In addition, we always present our new cases at a multidisciplinary tumor board. What’s that? A multidisciplinary tumor board is where all the different specialties get together to look over the imaging, the biopsy results, the pathologic results, and come up with a better treatment plan. So who’s in the room during the tumor board? A pulmonologist usually, a chest surgeon or a thoracic surgeon, a medical oncologist, a radiation therapist, a pathologist, sometimes you’ll have a dedicated chest radiologist who will help review the films, and then also people from other ancillary services that are extremely helpful like clinical trials staff, like palliative care nursing. So we have all those people in the room at the same time, and they’re either reviewing brand new cases, or difficult and challenging cases that are coming back to the tumor board for consideration.

So that kind of happens in that first ten days and for us, we know how anxious patients can get during that time period that they just want to get something started, but I would urge anyone listening to this to consider is, if you don’t get it right, if you don’t give the person the correct stage and the correct treatment options, you won’t get the best care. Yes, speed is important, but you’ve got to get it right — what is it, the diagnosis, where is it, the appropriate stage, and then what are your treatment options, which really differ depending on stage. For stage I it’s usually surgery, for stage II, surgery followed by chemotherapy, for stage III, chemotherapy and radiation, and for stage IV, chemotherapy alone or some of the targeted agents. So if you don’t get that right, you’re going to get the wrong treatment, so be patient with that and if your doctors need to biopsy in a different area, as long as they’re explaining it appropriately to you, you should try to stay with that program.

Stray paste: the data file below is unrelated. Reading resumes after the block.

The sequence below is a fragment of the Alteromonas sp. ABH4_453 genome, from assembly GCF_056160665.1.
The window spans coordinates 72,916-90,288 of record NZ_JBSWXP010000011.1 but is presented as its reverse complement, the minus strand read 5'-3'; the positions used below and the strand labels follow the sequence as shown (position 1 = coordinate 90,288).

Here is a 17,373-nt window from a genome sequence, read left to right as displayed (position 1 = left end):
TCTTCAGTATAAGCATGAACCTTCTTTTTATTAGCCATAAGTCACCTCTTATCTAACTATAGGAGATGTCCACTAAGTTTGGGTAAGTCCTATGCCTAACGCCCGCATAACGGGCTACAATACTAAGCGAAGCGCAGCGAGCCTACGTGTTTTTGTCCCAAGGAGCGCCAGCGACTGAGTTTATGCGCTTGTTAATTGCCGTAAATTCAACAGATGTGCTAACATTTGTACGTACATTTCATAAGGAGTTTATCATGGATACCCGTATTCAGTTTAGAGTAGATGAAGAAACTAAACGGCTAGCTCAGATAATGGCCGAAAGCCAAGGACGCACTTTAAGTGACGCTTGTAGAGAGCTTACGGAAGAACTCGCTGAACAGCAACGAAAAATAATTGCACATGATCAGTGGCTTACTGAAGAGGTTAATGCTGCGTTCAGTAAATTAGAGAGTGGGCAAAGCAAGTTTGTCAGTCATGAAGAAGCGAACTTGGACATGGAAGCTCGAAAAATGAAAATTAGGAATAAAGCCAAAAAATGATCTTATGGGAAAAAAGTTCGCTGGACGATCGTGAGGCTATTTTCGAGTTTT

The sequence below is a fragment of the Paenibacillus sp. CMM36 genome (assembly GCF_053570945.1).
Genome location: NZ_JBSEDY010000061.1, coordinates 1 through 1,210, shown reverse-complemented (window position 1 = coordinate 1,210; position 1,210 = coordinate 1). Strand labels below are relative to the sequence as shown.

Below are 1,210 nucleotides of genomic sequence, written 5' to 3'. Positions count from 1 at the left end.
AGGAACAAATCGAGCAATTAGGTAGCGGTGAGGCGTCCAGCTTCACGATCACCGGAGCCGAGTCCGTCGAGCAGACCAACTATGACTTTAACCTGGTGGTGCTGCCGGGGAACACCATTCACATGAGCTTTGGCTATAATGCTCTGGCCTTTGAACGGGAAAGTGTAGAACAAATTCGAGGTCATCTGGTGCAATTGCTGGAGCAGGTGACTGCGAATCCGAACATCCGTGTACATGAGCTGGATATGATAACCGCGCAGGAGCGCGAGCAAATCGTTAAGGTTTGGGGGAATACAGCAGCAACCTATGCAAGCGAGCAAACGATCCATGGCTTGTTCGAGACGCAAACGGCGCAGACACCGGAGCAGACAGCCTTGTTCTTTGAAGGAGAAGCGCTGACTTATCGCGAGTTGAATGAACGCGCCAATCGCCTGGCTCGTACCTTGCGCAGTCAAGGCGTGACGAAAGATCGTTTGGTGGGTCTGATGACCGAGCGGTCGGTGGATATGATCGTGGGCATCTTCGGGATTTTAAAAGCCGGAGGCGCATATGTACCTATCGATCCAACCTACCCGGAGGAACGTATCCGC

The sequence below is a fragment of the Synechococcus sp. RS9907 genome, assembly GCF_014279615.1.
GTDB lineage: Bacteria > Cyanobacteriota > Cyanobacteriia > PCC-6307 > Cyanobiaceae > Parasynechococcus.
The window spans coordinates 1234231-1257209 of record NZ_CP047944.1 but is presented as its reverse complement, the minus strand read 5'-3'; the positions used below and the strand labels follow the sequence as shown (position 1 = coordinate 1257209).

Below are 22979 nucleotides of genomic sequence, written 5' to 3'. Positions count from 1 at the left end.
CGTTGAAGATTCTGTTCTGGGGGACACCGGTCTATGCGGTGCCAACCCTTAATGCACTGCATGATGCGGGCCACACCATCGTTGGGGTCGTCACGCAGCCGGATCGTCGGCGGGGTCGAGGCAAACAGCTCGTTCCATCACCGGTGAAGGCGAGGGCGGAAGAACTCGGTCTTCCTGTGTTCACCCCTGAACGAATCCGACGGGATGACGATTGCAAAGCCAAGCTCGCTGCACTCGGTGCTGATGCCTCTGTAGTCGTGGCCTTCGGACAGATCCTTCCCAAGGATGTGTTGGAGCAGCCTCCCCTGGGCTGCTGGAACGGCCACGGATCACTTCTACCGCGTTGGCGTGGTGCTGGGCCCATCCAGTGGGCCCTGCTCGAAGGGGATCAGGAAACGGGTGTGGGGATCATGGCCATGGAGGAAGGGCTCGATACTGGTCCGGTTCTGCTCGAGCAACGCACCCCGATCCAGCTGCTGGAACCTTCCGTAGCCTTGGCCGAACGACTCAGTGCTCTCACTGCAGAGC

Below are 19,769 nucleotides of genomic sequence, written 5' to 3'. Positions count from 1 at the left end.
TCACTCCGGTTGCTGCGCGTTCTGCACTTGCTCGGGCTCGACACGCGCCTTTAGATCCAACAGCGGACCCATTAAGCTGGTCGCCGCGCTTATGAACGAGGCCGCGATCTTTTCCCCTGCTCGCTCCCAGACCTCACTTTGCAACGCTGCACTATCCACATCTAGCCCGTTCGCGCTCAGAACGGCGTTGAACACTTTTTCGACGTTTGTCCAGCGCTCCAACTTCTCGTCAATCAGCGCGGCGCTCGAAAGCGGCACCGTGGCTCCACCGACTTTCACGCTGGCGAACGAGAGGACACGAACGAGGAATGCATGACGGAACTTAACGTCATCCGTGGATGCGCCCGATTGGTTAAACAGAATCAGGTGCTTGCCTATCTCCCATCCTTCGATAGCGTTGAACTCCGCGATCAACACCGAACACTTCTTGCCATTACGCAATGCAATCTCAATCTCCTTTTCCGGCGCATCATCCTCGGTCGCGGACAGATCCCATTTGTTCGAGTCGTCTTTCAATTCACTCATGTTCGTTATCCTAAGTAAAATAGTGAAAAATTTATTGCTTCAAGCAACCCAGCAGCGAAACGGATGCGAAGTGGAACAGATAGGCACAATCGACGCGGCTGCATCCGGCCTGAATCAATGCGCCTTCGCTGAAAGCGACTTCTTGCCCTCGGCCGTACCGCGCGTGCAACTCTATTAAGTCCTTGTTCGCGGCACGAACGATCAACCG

So that’s the general workup of a patient. I will say, every patient gives a little bit of a nuance and so sometimes a patient seemingly needs something that’s a bit unusual in terms of a biopsy or the location of a biopsy or how to best go about getting that biopsy, and I can also say that sometimes the tumor board is split. Sometimes there’s no right answer about whether we should do it via a needle biopsy through the chest wall, or a bronchoscopy, and sometimes talking that through with a patient, they can help us – you can help us as patients make a decision about which way we would go next. That’s the general workup of a lung cancer.


GRACE Video

PET Scan Imaging: What Does It Tell Us?

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Dr. Gerard Silvestri, Medical University of South Carolina, discusses the use of PET scans in lung cancer workup.

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You may be asked when you’re diagnosed with lung cancer to have something called a PET scan. Unlike a CT scan, a PET scan tells us not where it is, but is it active — so a PET scan works on this idea that if it “lights up,” it’s an active lesion. Now things that are active tend to be rapidly dividing cells, and so PET is actually not useful in the brain where we are thinking all the time, we have very rapid metabolism. If a lesion lights up in the lung it’s rapidly dividing cells and it may be cancer, although sometimes infections in the lung can cause the PET scan to light up and even changes after radiation treatments can cause a PET scan to “light up.”

The PET scan can tell us if and where lesions are active, and they sometimes pick up disease we didn’t suspect outside the chest, for example in the bone, or the adrenal gland, or the liver, so the PET scan is useful if it’s positive and it tells us that a lesion is active. It’s also incredibly useful if it’s negative — so sometimes we have benign spots in our lung and if the PET scan is negative in that area it means, by and large, it’s not cancer.